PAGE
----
King of Air Fighters

King of Air Fighters

The Biography of Major “Mick” Mannock, V.C., D.S.O., M.C.

Wing-Cmdr. Ira Jones


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Major “Mick” Mannock, VC, was the top-scoring RAF air ace of the First World War, an almost legendary figure who personified the bravery and modesty that came to be expected of aerial heroes. While other aces of that war became better known, Mannock in his own quiet way topped them all, with an official tally of 73 victories by the time of his death. On the award of his posthumous VC the London Gazette described him as “an outstanding example of fearless courage, remarkable skill, devotion to duty and self-sacrifice that has never been surpassed.”

King of Air Fighters is an exciting account of Mannock’s character and career by another great air ace. For author “Taffy” Jones himself ranks sixth in the British list of First World War aces with 41 victories. This is a tale of adventure, courage and gallantry told with an experienced insider’s understanding of the feelings and psychology of the air aces, and with a thorough analysis of aerial combat techniques.


Wing-Cmdr. Ira Jones:
James Ira Thomas “Taffy” Jones DSO, MC, DFC & Bar, MM (18 April 1896 - 30 August 1960) was a British flying ace during the First World War.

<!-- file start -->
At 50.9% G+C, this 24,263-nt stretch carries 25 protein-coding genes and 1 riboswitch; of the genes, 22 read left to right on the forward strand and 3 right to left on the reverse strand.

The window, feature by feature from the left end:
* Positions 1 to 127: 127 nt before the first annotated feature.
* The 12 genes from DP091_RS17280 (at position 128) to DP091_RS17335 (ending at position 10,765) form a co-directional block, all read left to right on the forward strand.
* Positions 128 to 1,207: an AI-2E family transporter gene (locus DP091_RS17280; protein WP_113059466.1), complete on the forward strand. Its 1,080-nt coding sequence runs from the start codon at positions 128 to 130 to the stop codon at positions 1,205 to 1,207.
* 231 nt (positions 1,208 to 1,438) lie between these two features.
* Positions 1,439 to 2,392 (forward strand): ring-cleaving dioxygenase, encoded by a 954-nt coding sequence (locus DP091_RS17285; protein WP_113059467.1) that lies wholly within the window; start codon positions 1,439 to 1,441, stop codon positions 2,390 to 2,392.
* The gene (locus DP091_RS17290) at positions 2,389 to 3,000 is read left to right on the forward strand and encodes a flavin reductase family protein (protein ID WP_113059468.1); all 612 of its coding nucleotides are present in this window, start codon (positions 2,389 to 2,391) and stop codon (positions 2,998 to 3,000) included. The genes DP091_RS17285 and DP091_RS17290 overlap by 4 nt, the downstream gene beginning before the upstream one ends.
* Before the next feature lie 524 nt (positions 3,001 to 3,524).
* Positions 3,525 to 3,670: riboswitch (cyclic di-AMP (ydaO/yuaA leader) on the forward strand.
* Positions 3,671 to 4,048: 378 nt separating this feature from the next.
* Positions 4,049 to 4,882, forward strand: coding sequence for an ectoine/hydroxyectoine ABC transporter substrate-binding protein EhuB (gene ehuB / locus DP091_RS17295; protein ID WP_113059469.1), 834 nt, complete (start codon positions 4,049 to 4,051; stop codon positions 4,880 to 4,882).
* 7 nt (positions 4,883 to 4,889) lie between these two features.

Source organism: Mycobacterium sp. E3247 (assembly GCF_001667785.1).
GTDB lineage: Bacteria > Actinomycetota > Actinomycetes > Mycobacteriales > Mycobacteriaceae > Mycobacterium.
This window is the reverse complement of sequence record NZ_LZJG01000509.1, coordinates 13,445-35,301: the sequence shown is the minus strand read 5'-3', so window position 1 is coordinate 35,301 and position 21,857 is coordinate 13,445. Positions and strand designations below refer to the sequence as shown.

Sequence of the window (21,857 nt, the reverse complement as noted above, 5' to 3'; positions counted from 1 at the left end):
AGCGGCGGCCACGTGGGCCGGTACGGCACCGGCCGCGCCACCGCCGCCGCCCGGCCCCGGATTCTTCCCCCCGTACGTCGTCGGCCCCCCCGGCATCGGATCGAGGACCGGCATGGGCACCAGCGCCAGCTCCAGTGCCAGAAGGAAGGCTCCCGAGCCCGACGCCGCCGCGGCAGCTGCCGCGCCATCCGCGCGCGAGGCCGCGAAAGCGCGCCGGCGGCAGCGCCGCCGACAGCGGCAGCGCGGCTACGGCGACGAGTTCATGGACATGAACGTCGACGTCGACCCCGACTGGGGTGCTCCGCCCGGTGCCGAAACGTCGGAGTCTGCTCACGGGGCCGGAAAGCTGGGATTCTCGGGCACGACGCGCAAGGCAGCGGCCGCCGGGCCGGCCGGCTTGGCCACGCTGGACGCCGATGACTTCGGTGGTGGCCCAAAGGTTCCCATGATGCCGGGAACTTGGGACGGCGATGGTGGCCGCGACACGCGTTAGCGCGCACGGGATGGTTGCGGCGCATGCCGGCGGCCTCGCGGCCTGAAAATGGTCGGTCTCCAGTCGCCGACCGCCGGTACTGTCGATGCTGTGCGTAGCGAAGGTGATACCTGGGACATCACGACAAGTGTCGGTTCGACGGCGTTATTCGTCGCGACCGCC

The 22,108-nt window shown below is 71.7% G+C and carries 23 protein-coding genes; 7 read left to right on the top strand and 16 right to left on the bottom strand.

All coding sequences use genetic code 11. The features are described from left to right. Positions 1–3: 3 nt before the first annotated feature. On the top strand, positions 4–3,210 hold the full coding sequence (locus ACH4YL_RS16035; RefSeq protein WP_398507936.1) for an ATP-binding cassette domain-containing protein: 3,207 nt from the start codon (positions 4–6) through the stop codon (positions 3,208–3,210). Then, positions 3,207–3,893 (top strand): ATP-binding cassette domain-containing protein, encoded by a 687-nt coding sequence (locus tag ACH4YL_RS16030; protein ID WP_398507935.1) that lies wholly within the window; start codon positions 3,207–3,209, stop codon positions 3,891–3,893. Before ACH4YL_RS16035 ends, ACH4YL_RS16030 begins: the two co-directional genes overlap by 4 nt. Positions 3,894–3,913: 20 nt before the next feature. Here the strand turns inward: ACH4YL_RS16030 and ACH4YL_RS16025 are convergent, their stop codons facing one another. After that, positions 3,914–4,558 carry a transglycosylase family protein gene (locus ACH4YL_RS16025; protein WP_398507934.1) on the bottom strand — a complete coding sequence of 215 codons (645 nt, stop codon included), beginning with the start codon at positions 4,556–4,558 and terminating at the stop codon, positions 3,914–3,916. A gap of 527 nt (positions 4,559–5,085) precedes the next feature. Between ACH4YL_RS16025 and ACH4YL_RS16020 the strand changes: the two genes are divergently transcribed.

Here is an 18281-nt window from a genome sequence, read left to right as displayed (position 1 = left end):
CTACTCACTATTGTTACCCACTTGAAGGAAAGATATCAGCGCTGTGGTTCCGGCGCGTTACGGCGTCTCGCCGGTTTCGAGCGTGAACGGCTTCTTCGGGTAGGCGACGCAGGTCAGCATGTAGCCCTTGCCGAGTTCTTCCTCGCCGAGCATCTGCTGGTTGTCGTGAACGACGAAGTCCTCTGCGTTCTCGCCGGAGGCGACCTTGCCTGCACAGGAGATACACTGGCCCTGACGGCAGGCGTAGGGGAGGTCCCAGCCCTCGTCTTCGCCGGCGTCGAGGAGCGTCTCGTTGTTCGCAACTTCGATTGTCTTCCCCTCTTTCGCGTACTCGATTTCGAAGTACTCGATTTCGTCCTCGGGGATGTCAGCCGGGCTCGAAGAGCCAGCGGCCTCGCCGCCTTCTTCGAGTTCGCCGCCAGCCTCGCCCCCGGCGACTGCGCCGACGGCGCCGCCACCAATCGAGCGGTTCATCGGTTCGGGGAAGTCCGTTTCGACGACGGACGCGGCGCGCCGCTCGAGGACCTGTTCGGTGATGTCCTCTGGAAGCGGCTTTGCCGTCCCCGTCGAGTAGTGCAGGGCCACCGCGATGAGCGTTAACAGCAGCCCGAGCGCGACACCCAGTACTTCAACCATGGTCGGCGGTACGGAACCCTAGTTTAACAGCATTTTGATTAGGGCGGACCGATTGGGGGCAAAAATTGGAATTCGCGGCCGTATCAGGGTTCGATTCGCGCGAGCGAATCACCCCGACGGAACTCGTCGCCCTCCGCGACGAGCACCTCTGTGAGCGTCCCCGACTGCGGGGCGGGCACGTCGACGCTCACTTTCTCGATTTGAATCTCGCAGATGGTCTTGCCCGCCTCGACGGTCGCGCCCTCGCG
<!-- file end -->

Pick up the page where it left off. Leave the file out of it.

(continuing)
Born at Woolstone Farm, near St. Clears, Carmarthenshire, he enlisted in the Territorial Army in 1913, but was soon transferred into the newly established Royal Flying Corps, serving as an air mechanic on ground duties (where he earned the Military Medal) before volunteering for flying duties as an Observer. Jones commenced pilot training in 1917 after being commissioned. He joined No. 74 Squadron after completing his training and became a flight commander in 1918. After the Armistice he became Commanding Officer of No. 74 Squadron until it was disbanded in 1919.

Throughout his service at No. 74 Squadron, Jones won several awards and decorations, including the Military Cross, the Distinguished Flying Cross and bar and the Distinguished Service Order. He recorded 37 victories in just 3 months whilst flying the Royal Aircraft Factory S.E.5 during WWI.

After retiring in 1936, Jones was recommissioned after the outbreak of WWII and flew briefly during the Battle of Britain. After retiring again at the end of WWII, he returned to St. Clears in Wales and a career in the Ministry of Pensions, a British government ministry responsible for the administration and delivery of welfare benefits. He authored three books on the R.F.C. and R.A.F.: King of Air Fighters, a biography of Edward Mannock; Tiger Squadron, a history of 74 Squadron; and An Air Fighter’s Scrapbook.

Jones died in Aberaeron, Wales, in 1960, aged 64.